Restorative justice



To the Editor:

Regarding the Mount Desert Island High School student who thought it was okay to post a deadly threat in another student’s name, to gun down members of their community, apparently in order to ridicule the Parkland shooting victims and to abuse the classmate and the parents who said they think the incident showed only “extreme insensitivity, carelessness and poor judgment,” I can only say, “What is wrong with this picture and where to begin?”

I do not think expulsion is the answer. It would leave this young person isolated and perhaps resentful, which would benefit no one.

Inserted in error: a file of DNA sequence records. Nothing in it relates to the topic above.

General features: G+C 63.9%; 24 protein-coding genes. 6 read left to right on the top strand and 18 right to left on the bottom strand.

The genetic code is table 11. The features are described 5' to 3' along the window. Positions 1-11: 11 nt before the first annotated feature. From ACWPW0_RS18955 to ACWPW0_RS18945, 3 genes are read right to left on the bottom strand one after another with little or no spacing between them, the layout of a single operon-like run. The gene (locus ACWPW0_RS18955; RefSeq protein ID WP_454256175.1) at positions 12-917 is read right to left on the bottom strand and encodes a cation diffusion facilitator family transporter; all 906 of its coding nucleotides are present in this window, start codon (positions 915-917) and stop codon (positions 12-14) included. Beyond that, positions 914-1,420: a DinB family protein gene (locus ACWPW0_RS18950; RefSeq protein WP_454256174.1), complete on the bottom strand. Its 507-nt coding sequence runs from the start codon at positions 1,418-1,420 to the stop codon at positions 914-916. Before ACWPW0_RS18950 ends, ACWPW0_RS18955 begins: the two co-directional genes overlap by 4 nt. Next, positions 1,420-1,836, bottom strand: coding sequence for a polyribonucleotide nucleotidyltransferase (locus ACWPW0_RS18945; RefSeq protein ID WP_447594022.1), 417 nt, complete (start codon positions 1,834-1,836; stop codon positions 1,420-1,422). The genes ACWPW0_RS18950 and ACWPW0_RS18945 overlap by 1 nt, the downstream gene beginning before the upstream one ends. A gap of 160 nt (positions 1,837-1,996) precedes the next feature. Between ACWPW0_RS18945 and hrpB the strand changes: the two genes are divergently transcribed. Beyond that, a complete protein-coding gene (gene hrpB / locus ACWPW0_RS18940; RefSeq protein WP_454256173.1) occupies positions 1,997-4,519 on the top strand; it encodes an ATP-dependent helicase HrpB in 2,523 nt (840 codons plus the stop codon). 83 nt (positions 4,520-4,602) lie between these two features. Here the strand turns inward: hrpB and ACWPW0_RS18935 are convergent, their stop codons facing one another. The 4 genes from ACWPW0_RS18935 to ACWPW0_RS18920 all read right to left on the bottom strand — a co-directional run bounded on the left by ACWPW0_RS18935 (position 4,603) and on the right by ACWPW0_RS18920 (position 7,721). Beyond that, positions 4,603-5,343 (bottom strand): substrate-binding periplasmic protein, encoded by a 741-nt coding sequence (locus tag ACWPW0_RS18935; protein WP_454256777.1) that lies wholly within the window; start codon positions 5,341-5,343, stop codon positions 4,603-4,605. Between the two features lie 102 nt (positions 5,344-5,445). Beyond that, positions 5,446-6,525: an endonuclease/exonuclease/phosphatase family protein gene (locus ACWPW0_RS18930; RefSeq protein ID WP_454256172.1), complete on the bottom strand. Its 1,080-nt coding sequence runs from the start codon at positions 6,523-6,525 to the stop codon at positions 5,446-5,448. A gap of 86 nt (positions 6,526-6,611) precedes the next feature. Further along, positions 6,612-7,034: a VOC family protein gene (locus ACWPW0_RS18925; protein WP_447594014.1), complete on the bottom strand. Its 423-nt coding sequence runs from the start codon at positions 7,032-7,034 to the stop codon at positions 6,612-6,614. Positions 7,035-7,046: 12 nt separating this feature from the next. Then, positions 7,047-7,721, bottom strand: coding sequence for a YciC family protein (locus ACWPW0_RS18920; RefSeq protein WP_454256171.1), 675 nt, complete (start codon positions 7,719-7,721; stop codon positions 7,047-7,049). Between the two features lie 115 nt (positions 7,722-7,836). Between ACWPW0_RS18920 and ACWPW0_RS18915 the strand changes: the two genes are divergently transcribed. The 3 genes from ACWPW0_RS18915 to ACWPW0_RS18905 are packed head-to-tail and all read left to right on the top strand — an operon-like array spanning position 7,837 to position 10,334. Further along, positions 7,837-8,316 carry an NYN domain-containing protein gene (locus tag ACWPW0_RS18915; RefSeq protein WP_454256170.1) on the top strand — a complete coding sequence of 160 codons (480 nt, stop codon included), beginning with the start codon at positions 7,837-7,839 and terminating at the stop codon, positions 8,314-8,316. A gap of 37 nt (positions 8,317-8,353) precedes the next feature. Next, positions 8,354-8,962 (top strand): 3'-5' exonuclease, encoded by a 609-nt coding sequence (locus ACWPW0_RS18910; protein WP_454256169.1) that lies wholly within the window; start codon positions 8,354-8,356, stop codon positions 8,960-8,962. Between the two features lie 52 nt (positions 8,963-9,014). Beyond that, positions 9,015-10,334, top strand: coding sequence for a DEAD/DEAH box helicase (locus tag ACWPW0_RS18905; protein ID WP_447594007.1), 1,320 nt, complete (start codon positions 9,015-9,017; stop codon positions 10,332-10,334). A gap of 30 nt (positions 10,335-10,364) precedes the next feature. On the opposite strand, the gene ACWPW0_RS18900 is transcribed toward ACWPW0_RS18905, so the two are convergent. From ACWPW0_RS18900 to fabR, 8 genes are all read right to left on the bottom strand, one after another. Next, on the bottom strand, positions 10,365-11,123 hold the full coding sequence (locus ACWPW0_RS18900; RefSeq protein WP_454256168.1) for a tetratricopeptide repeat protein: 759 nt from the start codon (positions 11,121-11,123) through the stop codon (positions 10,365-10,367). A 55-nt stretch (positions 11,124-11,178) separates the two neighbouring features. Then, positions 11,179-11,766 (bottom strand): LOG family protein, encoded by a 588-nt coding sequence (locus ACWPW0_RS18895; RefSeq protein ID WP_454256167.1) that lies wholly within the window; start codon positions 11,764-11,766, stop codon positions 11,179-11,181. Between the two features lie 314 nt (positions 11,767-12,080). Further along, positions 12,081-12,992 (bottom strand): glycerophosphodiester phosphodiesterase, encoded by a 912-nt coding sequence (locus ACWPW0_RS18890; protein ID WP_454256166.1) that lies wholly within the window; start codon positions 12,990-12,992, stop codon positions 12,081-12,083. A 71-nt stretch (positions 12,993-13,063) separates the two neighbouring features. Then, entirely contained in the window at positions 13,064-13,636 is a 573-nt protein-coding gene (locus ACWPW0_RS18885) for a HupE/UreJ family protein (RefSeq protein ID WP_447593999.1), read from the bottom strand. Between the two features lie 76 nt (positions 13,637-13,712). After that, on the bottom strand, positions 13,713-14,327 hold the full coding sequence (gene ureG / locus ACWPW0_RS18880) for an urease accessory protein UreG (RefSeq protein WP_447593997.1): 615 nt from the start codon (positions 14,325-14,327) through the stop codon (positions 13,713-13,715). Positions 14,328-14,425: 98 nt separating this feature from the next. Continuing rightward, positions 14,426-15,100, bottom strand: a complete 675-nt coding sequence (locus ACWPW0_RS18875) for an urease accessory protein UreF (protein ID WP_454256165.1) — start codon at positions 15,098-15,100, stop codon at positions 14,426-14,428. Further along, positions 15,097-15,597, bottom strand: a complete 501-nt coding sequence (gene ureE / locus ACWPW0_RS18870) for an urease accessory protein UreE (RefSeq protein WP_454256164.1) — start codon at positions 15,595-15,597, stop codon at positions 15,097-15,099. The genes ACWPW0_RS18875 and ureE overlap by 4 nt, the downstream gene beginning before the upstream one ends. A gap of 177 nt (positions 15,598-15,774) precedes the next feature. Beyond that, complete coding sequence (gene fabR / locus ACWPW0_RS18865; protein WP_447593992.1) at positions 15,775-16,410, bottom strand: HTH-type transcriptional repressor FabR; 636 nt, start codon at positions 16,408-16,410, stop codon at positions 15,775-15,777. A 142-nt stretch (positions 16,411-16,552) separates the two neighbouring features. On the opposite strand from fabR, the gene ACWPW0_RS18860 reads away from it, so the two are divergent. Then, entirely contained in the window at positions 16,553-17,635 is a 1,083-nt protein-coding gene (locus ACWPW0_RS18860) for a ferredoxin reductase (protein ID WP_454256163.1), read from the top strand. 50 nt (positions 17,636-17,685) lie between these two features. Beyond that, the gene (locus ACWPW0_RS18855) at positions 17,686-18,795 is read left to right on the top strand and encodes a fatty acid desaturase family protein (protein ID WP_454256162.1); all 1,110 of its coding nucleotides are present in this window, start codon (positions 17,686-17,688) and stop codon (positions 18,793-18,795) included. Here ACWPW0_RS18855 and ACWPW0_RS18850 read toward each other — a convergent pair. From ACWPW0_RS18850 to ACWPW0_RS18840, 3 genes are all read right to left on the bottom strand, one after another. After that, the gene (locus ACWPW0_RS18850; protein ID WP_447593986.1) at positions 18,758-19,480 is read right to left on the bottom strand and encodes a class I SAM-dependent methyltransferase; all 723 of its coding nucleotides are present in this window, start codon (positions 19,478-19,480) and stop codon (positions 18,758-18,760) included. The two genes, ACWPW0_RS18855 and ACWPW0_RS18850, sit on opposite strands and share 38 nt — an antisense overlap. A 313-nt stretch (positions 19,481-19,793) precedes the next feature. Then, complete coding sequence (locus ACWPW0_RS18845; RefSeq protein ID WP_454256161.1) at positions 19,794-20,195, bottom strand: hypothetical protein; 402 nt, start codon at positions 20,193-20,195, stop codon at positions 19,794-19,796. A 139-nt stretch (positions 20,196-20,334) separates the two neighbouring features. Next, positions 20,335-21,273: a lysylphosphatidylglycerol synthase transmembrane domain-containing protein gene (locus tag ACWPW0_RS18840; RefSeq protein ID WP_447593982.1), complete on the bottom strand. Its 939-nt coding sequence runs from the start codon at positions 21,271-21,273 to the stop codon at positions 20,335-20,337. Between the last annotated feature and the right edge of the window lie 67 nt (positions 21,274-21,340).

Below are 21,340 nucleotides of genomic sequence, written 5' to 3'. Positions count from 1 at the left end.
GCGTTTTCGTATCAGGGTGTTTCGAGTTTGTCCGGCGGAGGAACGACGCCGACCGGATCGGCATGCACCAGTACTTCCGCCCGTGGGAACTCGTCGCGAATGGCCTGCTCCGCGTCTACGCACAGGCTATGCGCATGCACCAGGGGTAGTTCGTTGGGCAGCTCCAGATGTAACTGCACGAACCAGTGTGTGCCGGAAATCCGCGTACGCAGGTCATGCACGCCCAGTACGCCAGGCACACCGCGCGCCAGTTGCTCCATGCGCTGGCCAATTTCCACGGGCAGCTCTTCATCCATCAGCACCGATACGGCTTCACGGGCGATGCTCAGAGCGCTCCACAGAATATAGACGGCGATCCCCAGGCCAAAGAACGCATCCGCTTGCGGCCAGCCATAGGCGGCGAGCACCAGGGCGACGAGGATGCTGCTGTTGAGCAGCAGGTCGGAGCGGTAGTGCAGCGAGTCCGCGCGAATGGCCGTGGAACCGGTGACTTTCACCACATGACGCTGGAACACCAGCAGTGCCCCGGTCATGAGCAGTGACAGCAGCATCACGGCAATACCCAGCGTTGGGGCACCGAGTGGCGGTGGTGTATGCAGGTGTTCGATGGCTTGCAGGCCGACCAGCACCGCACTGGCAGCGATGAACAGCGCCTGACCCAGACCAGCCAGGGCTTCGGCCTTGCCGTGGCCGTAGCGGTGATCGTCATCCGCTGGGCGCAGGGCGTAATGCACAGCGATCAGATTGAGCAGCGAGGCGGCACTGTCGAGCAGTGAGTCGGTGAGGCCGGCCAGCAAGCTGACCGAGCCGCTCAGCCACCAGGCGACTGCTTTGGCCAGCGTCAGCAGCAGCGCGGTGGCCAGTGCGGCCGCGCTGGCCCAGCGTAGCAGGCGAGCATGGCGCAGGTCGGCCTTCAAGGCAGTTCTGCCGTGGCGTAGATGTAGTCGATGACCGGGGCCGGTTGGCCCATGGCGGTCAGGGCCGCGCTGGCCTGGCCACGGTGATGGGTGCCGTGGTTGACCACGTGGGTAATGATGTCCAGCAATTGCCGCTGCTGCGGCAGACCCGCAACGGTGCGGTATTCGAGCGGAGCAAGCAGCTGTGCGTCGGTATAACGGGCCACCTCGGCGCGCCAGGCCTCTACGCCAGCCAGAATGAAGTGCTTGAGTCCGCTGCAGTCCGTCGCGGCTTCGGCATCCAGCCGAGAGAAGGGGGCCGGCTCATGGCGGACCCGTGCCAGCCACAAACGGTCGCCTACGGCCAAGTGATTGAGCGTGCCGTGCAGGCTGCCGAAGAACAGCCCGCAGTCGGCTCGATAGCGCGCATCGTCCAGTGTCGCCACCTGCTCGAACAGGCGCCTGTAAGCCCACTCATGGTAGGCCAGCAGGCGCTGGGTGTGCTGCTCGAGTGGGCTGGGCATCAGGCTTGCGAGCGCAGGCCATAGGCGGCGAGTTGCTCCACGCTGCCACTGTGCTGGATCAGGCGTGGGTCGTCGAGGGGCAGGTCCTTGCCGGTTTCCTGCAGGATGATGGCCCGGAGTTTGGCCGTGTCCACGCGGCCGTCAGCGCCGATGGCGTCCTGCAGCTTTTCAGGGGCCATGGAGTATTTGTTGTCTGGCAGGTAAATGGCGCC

To me, this seems a case for a restorative justice process in which the offending student and the parents fully participate in order to gain a more wholesome perspective.

As part of the process, a fitting action of restoration could be decided on to acknowledge the injury to the abused and slandered student and to the school community as a whole. The process also could provide better evidence of whether the bad behavior is characteristic of the guilty student and whether it is likely to recur.

A restorative justice process puts a greater burden on the victim and on the school as a whole, as well as taking time and resources from other essential educational activities, but it could have long-lasting benefits for the entire community.

Annlinn Kruger

Bar Harbor

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